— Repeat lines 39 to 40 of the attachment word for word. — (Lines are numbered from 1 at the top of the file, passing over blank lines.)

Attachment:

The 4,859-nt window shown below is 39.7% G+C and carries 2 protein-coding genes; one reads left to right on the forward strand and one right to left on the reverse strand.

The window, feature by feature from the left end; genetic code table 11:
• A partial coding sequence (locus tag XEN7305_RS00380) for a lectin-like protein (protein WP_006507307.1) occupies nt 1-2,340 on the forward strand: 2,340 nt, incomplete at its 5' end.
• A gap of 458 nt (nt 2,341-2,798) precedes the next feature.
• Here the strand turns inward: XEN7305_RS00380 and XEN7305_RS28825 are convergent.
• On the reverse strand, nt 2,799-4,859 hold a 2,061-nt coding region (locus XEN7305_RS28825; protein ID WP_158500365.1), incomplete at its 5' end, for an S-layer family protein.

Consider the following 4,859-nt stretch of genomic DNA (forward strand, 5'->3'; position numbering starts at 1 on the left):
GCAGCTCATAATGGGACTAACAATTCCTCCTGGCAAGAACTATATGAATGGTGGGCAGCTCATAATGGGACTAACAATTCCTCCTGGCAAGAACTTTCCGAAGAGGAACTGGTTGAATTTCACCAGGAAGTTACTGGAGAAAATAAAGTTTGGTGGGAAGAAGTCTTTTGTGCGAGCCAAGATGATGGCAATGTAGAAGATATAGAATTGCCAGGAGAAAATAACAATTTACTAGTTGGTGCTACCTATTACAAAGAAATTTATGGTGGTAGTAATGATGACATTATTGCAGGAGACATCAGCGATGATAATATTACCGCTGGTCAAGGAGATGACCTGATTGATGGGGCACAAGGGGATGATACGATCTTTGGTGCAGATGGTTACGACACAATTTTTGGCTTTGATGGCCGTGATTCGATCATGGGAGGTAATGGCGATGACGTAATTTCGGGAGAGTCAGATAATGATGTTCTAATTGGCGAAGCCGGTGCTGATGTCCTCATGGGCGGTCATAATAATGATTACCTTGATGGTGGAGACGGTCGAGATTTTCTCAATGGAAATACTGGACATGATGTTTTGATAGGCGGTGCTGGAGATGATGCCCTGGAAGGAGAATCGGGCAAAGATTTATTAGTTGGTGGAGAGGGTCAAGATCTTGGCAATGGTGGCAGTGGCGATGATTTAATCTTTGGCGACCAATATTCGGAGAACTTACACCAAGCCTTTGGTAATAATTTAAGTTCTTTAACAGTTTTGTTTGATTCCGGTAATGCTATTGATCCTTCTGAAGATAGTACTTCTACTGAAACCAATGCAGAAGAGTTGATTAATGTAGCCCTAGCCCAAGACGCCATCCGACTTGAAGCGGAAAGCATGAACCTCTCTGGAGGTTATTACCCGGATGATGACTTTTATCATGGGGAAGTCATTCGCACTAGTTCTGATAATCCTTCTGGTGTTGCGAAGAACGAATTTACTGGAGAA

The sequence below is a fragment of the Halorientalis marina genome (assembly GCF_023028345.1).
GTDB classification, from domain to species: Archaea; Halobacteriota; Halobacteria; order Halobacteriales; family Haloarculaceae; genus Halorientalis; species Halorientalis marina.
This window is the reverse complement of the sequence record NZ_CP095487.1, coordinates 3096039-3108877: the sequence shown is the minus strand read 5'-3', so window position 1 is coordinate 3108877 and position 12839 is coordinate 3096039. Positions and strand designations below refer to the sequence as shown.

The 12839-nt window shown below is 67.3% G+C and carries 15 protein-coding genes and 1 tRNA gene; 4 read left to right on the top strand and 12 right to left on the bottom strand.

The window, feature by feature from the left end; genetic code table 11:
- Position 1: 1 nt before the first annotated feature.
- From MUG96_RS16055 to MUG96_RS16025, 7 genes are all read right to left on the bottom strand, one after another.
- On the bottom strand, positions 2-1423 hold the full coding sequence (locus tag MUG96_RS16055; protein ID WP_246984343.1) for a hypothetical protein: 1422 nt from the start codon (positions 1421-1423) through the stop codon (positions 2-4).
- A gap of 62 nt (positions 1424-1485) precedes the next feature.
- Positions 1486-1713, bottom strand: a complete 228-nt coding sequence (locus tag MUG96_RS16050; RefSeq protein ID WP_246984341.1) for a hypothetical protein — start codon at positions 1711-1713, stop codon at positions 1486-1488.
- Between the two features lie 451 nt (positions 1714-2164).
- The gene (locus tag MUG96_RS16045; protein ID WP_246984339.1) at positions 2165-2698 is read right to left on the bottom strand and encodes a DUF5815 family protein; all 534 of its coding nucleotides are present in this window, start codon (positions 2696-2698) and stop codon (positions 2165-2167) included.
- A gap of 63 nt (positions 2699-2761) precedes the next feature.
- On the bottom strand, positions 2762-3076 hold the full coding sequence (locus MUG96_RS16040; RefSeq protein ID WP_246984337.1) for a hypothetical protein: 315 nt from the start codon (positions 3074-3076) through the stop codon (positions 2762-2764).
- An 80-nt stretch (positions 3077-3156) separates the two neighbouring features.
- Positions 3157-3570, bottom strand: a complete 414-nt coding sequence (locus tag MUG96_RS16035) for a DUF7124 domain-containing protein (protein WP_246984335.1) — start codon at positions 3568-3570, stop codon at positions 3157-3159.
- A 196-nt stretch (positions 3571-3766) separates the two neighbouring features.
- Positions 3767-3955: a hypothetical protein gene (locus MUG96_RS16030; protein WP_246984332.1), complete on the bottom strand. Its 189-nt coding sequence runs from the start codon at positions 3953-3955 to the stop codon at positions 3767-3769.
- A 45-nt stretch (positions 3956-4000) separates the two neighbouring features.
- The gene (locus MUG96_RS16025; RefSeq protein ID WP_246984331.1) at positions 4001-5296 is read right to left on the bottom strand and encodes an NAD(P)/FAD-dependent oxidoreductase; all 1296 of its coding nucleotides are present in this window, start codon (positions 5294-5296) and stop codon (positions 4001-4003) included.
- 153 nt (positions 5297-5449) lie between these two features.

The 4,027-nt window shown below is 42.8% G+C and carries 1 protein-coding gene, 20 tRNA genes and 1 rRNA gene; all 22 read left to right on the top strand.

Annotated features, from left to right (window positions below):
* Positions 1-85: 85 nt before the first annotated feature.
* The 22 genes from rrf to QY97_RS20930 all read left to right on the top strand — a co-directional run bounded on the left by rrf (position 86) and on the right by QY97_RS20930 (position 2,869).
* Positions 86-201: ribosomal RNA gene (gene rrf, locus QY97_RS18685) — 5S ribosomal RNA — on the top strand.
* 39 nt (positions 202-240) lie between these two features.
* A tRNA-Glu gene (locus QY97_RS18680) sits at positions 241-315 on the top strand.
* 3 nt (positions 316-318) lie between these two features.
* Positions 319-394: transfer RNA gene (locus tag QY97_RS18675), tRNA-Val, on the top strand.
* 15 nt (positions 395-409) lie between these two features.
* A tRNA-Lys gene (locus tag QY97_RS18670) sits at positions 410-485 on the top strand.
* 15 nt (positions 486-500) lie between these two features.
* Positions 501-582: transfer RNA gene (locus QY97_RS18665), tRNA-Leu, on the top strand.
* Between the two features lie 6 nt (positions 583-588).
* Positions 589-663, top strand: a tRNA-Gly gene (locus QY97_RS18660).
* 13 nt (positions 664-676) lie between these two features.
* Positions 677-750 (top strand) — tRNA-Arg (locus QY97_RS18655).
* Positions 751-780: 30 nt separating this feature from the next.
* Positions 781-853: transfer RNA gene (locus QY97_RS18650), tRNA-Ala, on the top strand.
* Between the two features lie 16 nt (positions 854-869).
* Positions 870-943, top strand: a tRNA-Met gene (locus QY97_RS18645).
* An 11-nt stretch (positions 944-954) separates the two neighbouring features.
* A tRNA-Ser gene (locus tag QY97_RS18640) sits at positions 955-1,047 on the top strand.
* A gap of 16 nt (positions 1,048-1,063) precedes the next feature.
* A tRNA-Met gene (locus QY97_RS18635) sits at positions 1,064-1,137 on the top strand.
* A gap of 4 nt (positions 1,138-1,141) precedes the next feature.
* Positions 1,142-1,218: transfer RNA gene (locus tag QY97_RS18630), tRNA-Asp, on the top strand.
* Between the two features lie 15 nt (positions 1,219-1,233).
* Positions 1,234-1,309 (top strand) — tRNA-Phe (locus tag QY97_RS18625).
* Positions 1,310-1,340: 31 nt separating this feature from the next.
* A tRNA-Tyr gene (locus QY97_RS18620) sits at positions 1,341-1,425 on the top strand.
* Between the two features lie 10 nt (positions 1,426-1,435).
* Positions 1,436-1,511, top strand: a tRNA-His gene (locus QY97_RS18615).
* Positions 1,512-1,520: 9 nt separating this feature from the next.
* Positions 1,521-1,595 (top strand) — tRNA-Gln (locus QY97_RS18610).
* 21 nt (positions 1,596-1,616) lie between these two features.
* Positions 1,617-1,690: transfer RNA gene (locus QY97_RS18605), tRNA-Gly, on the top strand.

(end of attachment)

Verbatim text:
* 15 nt (positions 395-409) lie between these two features.
* A tRNA-Lys gene (locus tag QY97_RS18670) sits at positions 410-485 on the top strand.